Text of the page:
No less fanciful is Friedman’s notion that both parties are equally to blame for the paralysis in Washington. The Democrats can certainly play tough in Congress, and they suffer from beholdenness to various interest groups, but they seem models of moderation when compared to the Republicans. We live in a world where Fox News regularly mocks the phenomenon of global warming, Eric Cantor rejects the very idea of compromise, and Grover Norquist can get nearly 300 members of Congress to sign a pledge not to raise taxes. Jeb Bush recently said that both his father and Ronald Reagan would have a “hard time” fitting in in the current-day Republican Party, which, he observed, has exhibited “an orthodoxy that doesn’t allow for disagreement.” Enforcing that orthodoxy is the Tea Party, which has pushed the party—and much of the country—in a radically anti-government, anti-tax direction.

Indeed, I wonder where outside of Washington Friedman has been traveling. To Wisconsin, where the Republican governor (backed by a majority of the state’s electorate) rolled back the collective bargaining rights of public unions? To Florida, where another Republican governor is trying to make it as hard as possible for people to register to vote? To Mississippi, where Republican lawmakers have sought to close down the state’s last abortion clinic? Not only abortion but now contraception has become a national issue thanks to the Catholic bishops and their amplifiers in the conservative press.

Thomas Friedman acknowledges none of this. To do so would shatter the above-it-all, pox-on-both-their-houses analysis of American politics that he offered in “Taking One for the Country” and that he has served up in many other columns over the years. (In “We Need a Second Party,” Friedman offered a rare recognition of Republican nuttiness.) Since at least 2006, he’s touted the creation of a “third party” representing the “radical center” in America, one that would, as he put it in 2010,

challenge our stagnating two-party duopoly that has been presiding over our nation’s steady incremental decline.

This two-parties-equally-share-the-blame frame was recently blasted by Thomas Mann, a senior fellow at the Brookings Institution, and Norman Ornstein, a resident scholar at the American Enterprise Institute. In a April 27 op-ed in The Washington Post, “Let’s Just Say It: The Republicans Are the Problem,” they noted that they had been studying Washington politics and Congress for more than 40 years and had never seen either so dysfunctional. And, they wrote, they had no choice but to say that “the core of the problem lies with the Republican Party.” The GOP “has become an outlier in American politics,” one that is ideologically extreme, scornful of compromise, unmoved by scientific evidence, and dismissive of the legitimacy of the opposition.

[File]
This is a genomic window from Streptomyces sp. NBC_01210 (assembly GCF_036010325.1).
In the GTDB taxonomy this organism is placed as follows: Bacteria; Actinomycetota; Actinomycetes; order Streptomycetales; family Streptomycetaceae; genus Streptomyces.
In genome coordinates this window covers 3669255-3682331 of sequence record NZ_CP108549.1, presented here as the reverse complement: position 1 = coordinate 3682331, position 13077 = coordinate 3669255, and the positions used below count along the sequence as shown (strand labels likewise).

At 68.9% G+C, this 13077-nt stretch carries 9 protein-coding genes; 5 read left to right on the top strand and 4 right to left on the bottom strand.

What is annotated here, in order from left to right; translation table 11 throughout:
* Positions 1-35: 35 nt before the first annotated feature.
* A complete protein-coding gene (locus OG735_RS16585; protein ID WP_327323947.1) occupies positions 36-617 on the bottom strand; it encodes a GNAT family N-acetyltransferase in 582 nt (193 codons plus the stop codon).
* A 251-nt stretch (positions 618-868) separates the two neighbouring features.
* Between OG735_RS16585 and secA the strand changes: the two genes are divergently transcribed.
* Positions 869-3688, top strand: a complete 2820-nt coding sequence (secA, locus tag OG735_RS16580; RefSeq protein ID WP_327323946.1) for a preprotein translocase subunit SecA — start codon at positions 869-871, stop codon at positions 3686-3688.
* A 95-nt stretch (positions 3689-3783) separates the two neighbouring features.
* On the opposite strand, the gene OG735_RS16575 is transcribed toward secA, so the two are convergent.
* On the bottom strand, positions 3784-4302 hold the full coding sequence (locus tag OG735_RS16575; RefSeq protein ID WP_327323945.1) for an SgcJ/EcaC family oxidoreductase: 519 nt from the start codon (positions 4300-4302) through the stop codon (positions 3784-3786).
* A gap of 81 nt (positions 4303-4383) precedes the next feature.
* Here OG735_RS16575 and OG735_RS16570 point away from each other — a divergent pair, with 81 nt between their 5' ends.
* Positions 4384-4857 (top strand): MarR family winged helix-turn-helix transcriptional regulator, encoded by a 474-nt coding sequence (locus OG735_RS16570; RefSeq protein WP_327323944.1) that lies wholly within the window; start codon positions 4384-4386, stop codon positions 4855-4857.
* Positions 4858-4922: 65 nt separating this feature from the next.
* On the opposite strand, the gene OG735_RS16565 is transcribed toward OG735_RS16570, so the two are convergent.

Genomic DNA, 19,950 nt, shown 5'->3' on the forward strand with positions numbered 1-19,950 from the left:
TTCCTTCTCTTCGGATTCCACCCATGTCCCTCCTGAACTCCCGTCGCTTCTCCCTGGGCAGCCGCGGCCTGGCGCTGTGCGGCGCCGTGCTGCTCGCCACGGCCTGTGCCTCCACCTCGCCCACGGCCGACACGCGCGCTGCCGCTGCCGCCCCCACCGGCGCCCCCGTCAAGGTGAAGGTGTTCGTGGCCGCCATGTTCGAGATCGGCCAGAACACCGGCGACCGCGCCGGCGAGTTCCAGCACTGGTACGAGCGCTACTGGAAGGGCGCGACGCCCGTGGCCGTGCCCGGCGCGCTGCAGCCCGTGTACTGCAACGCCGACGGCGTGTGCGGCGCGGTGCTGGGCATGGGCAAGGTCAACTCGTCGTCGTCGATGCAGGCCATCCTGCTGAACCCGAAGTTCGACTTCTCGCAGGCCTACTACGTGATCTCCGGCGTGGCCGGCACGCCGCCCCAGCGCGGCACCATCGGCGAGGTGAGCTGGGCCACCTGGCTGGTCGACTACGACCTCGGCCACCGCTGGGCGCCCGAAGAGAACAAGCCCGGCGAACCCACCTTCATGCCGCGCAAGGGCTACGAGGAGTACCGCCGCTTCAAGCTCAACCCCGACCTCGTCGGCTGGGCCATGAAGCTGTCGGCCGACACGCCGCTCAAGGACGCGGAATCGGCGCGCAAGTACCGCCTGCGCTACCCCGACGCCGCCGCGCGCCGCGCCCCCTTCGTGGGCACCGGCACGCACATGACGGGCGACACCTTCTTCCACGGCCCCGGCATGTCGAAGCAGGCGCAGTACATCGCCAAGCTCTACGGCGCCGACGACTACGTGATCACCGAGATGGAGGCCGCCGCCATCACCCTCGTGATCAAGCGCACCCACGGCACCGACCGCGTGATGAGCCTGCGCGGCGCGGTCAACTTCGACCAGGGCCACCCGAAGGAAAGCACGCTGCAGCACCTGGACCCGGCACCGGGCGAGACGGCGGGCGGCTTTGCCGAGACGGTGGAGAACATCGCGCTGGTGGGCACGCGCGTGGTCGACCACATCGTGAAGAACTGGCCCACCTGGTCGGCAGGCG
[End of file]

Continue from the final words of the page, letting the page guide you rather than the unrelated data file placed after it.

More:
Mann and Ornstein had harsh words for the press, too. Its routine assertions that “both sides do it” and “there is plenty of blame to go around” are “traditional refuges” for journalists seeking to prove their lack of bias, but such “balanced treatment of an unbalanced phenomenon distorts reality.” Their advice to the press:

Don’t seek professional safety through the even-handed, unfiltered presentation of opposing views. Which politician is telling the truth? Who is taking hostages, at what risks and to what ends?

In the book from which their article was adapted, It’s Even Worse Than It Looks: How the American Constitutional System Collided with the New Politics of Extremism, Mann and Ornstein criticize journalists for doing a poor job of covering the most important political story of the last three decades: the transformation of the Republican Party.

Their article got enormous attention. It spent days atop the Post’s most-read list, generated more than 5,000 comments, and was tweeted more than 3,000 times, and Mann and Ornstein appeared on The Daily Show. Their observations, coming from two respected insiders, would, I felt sure, force journalists to reconsider their faux even-handedness.

Friedman’s column showed how naïve I was.

In the end, the most revealing thing about Friedman’s column was his invocation of those wounded soldiers. This seemed a transparent effort to establish his own patriotism, and it captured the pandering tone of the entire piece. To forcefully expose the truly disturbing forces at work in America’s body politick would risk opening Friedman to charges of being partisan and ideological. While casting himself as a fearless truth-teller, he is in fact giving voice to the bland conventions of mainstream American journalism.

Michael Massing is a contributing editor to CJR and the author of Now They Tell Us: The American Press and Iraq.